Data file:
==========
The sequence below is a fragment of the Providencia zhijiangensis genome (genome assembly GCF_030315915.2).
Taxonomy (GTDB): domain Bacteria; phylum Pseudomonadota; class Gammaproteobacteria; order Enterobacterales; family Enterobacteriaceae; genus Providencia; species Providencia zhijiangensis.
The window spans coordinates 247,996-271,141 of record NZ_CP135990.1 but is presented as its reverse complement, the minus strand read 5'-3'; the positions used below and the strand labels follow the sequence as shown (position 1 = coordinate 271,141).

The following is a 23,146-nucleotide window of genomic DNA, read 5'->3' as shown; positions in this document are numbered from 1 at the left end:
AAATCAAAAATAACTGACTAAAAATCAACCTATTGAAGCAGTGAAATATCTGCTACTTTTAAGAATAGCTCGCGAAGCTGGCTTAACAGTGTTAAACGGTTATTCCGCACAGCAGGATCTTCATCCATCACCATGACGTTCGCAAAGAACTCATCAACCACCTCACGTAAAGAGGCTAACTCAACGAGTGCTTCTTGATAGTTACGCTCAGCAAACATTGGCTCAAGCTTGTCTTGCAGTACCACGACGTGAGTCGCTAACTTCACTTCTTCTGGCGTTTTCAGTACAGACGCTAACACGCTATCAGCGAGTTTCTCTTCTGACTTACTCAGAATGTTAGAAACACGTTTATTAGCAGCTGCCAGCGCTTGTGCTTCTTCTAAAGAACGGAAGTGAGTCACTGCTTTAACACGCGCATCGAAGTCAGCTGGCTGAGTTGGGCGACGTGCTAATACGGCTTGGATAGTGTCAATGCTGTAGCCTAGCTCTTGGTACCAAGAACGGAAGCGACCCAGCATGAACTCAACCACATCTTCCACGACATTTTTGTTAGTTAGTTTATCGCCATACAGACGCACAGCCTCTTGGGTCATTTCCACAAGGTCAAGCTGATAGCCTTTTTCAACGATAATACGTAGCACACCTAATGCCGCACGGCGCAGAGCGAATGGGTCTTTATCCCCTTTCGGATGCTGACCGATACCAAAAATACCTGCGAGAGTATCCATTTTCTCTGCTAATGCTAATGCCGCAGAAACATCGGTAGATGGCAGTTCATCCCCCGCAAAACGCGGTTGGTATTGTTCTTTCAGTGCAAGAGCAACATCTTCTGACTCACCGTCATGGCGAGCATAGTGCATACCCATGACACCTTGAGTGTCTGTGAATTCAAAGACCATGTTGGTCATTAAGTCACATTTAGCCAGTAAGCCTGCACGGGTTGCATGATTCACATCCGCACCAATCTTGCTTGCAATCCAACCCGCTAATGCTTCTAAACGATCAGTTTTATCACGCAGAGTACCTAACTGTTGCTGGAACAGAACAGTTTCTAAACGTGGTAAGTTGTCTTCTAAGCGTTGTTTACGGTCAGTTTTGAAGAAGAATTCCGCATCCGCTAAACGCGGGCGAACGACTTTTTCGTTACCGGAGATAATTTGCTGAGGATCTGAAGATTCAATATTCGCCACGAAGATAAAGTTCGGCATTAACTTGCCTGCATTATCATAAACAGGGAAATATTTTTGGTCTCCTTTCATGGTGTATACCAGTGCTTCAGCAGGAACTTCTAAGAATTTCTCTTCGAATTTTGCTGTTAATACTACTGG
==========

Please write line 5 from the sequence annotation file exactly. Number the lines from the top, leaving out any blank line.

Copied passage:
AAATCAAAAATAACTGACTAAAAATCAACCTATTGAAGCAGTGAAATATCTGCTACTTTTAAGAATAGCTCGCGAAGCTGGCTTAACAGTGTTAAACGGTTATTCCGCACAGCAGGATCTTCATCCATCACCATGACGTTCGCAAAGAACTCATCAACCACCTCACGTAAAGAGGCTAACTCAACGAGTGCTTCTTGATAGTTACGCTCAGCAAACATTGGCTCAAGCTTGTCTTGCAGTACCACGACGTGAGTCGCTAACTTCACTTCTTCTGGCGTTTTCAGTACAGACGCTAACACGCTATCAGCGAGTTTCTCTTCTGACTTACTCAGAATGTTAGAAACACGTTTATTAGCAGCTGCCAGCGCTTGTGCTTCTTCTAAAGAACGGAAGTGAGTCACTGCTTTAACACGCGCATCGAAGTCAGCTGGCTGAGTTGGGCGACGTGCTAATACGGCTTGGATAGTGTCAATGCTGTAGCCTAGCTCTTGGTACCAAGAACGGAAGCGACCCAGCATGAACTCAACCACATCTTCCACGACATTTTTGTTAGTTAGTTTATCGCCATACAGACGCACAGCCTCTTGGGTCATTTCCACAAGGTCAAGCTGATAGCCTTTTTCAACGATAATACGTAGCACACCTAATGCCGCACGGCGCAGAGCGAATGGGTCTTTATCCCCTTTCGGATGCTGACCGATACCAAAAATACCTGCGAGAGTATCCATTTTCTCTGCTAATGCTAATGCCGCAGAAACATCGGTAGATGGCAGTTCATCCCCCGCAAAACGCGGTTGGTATTGTTCTTTCAGTGCAAGAGCAACATCTTCTGACTCACCGTCATGGCGAGCATAGTGCATACCCATGACACCTTGAGTGTCTGTGAATTCAAAGACCATGTTGGTCATTAAGTCACATTTAGCCAGTAAGCCTGCACGGGTTGCATGATTCACATCCGCACCAATCTTGCTTGCAATCCAACCCGCTAATGCTTCTAAACGATCAGTTTTATCACGCAGAGTACCTAACTGTTGCTGGAACAGAACAGTTTCTAAACGTGGTAAGTTGTCTTCTAAGCGTTGTTTACGGTCAGTTTTGAAGAAGAATTCCGCATCCGCTAAACGCGGGCGAACGACTTTTTCGTTACCGGAGATAATTTGCTGAGGATCTGAAGATTCAATATTCGCCACGAAGATAAAGTTCGGCATTAACTTGCCTGCATTATCATAAACAGGGAAATATTTTTGGTCTCCTTTCATGGTGTATACCAGTGCTTCAGCAGGAACTTCTAAGAATTTCTCTTCGAATTTTGCTGTTAATACTACTGG